I have already explained to you how Pure functions are an important building block of Functional programming. The main aim you should have is to see that there should be no Side effects while using pure functions. Functions that accept no parameters or don’t return anything are hard to test and use. Database calls, global variables, IO call are some of the side effects which your code should be away from.
You should note that a program with only pure functions will be of no use. There should be no side effects present while using Pure functions.
Using High Order Functions
Usage of High order functions is also one such basic principle of Functional Programming. High order functions are those functions which either take one or more functions as its arguments or returns a function as a result. A function is a higher-order function when it takes an operator function as an argument and uses it. Higher-order functions often mean language support for partial function application and Currying.
Higher-order functions are a mathematical concept where functions operate with other functions. Filter, Map and Reduce are some such High order functions.
Shared state is dangerous for functional programming. Also, it is against the basic building of ‘Immutability‘. A shared state can be seen as a global variable, whose data can be changed anywhere in the whole program. The disadvantages of using shared state are many. First of all, it is hard to maintain the correct value of the state since many functions in the program have access to that data. These functions can change this data anytime.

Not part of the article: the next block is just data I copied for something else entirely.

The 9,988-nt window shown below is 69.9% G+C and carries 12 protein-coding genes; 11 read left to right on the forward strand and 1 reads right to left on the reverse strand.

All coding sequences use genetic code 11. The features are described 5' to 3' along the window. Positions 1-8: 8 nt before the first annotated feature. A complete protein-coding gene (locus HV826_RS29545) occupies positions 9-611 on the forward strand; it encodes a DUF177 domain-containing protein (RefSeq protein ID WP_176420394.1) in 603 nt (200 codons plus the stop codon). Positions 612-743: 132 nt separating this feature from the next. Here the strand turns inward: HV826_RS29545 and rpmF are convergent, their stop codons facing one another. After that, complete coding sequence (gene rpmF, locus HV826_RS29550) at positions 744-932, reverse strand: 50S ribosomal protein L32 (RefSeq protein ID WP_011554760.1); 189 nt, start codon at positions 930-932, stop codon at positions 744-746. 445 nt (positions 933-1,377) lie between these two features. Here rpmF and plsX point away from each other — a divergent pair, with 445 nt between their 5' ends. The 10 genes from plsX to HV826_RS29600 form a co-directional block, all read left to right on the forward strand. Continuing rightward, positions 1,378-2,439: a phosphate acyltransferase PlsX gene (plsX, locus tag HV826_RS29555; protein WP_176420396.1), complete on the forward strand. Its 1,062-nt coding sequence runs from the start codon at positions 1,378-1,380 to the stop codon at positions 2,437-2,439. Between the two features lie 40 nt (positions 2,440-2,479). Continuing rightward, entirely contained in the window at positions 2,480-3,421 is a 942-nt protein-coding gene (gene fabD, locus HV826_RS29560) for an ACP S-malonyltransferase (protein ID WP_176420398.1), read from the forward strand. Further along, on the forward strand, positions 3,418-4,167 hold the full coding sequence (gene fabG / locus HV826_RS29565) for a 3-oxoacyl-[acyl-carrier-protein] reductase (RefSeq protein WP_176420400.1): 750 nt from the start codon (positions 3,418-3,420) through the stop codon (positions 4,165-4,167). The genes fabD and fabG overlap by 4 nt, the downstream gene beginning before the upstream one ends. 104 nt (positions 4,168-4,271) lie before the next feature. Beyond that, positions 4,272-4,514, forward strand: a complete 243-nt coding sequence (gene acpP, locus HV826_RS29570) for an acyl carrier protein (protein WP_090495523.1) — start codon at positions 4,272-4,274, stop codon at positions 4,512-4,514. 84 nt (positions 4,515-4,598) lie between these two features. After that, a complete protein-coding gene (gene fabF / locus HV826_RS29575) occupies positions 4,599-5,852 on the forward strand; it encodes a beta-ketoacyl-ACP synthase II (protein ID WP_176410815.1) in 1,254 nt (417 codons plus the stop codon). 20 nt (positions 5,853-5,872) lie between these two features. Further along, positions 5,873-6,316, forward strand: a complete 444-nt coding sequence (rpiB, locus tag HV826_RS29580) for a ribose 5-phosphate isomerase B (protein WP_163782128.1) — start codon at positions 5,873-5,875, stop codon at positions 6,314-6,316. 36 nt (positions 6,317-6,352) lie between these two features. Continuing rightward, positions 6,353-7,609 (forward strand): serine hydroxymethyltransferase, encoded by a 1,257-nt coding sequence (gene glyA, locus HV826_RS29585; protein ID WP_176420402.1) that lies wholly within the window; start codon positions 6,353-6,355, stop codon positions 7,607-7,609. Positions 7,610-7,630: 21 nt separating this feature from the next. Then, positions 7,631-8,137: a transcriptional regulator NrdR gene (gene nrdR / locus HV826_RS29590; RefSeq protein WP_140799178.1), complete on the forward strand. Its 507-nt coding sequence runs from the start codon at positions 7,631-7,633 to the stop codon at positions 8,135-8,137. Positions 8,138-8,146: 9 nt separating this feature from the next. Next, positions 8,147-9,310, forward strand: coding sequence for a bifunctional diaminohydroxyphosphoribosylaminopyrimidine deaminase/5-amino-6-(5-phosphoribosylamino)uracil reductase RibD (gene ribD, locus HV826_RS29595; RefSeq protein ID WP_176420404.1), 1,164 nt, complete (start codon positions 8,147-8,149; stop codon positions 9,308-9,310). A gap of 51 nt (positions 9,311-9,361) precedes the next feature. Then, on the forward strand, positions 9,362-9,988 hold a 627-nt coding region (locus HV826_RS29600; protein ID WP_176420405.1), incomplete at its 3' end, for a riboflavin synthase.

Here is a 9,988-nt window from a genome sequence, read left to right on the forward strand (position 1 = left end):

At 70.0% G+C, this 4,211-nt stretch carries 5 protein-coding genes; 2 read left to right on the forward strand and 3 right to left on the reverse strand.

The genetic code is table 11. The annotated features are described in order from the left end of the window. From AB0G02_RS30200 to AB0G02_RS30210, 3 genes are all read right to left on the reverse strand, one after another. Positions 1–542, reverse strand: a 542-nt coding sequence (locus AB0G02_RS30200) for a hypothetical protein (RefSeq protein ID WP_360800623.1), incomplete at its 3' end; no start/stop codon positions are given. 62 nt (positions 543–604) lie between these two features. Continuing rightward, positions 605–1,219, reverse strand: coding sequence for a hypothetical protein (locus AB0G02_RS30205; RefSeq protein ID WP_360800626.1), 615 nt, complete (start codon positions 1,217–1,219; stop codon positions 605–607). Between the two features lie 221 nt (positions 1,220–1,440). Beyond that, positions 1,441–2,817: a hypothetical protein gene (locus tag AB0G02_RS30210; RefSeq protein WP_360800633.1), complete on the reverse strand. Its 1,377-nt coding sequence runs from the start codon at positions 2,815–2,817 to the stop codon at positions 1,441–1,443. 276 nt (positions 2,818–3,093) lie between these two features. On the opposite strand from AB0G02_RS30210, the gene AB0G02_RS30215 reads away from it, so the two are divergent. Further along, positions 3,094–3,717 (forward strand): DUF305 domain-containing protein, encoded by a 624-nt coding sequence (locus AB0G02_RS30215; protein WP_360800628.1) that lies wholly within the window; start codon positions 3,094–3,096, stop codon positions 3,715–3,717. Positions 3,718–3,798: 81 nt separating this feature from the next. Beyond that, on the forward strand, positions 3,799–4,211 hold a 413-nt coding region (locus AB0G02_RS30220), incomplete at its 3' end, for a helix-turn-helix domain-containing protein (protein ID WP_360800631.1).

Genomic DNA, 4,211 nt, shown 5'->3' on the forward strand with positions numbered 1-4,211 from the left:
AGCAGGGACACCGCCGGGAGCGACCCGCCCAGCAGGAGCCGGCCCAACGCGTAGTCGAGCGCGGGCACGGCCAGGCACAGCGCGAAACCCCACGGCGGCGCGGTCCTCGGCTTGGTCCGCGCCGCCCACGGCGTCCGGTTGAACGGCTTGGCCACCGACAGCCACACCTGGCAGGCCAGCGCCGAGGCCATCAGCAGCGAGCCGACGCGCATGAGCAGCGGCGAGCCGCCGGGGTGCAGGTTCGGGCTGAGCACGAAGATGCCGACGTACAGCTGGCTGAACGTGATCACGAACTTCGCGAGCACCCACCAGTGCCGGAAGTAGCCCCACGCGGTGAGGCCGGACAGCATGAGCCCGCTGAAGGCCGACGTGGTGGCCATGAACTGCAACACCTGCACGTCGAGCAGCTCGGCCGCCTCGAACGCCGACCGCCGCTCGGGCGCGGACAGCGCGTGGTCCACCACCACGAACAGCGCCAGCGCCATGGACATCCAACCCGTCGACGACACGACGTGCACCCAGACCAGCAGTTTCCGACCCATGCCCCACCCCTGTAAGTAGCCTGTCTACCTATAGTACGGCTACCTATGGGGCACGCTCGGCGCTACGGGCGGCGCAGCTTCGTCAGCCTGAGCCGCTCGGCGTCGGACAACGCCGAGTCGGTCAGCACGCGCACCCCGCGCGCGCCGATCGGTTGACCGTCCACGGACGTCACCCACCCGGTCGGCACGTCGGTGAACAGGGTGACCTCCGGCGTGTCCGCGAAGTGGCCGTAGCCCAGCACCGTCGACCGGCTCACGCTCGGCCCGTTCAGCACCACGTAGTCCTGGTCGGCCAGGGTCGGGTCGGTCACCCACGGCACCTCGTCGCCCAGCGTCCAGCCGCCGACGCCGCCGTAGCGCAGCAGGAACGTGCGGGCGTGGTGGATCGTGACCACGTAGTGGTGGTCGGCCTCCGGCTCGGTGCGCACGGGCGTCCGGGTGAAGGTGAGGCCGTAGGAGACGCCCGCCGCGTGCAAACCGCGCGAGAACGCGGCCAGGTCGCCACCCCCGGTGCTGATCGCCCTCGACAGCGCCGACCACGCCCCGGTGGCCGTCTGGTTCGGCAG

When you are coding with FP principles in mind, you avoid, as much as possible, having a shared mutable state. Of course, you can have state, but you should keep it local, which means inside your function. The Disciplined State is the way of keeping the state local to functions.
Referential transparency is not a new concept. It is just the combination of some principles that you have already read above. When you code a program with true functions, the data inside it will be immutable. Means that same input will always return the same output. This concept or principle is mostly used in replacing the same outputs with a constant so as to reduce the time and space needed for the program.
Best Practices for Functional Programming
So you now know what is Functional Programming and its basic principles. If you are new to FP, here in this secttion I am going to show you some of the best practices you should keep in mind while programming. These practices see that every principle of Functional Programming is followed properly. So, let’s start with the points.
- Always keep in mind to use as many True Functions as possible. But you shouldn’t keep all the functions in your program purely True.
- Check that the data you are using inside your functions have local scope and is immutable.
- The state of the data in the program should be disciplined. You should not share it between multiple functions.
- Use High order functions as First-class functions in your program.
- Replacing the same outputs of the same inputs with a constant as Referential Transparency.
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So that marks the end of our article. If you are having any difficulty or queries or doubts while understanding any information mentioned above. Feel free to mention them in the Comments Section below. I’ll be more than happy to help you with it. I hope now you don’t have to search anymore ‘What is Functional Programming and it’s Basic Principles’ on the Internet.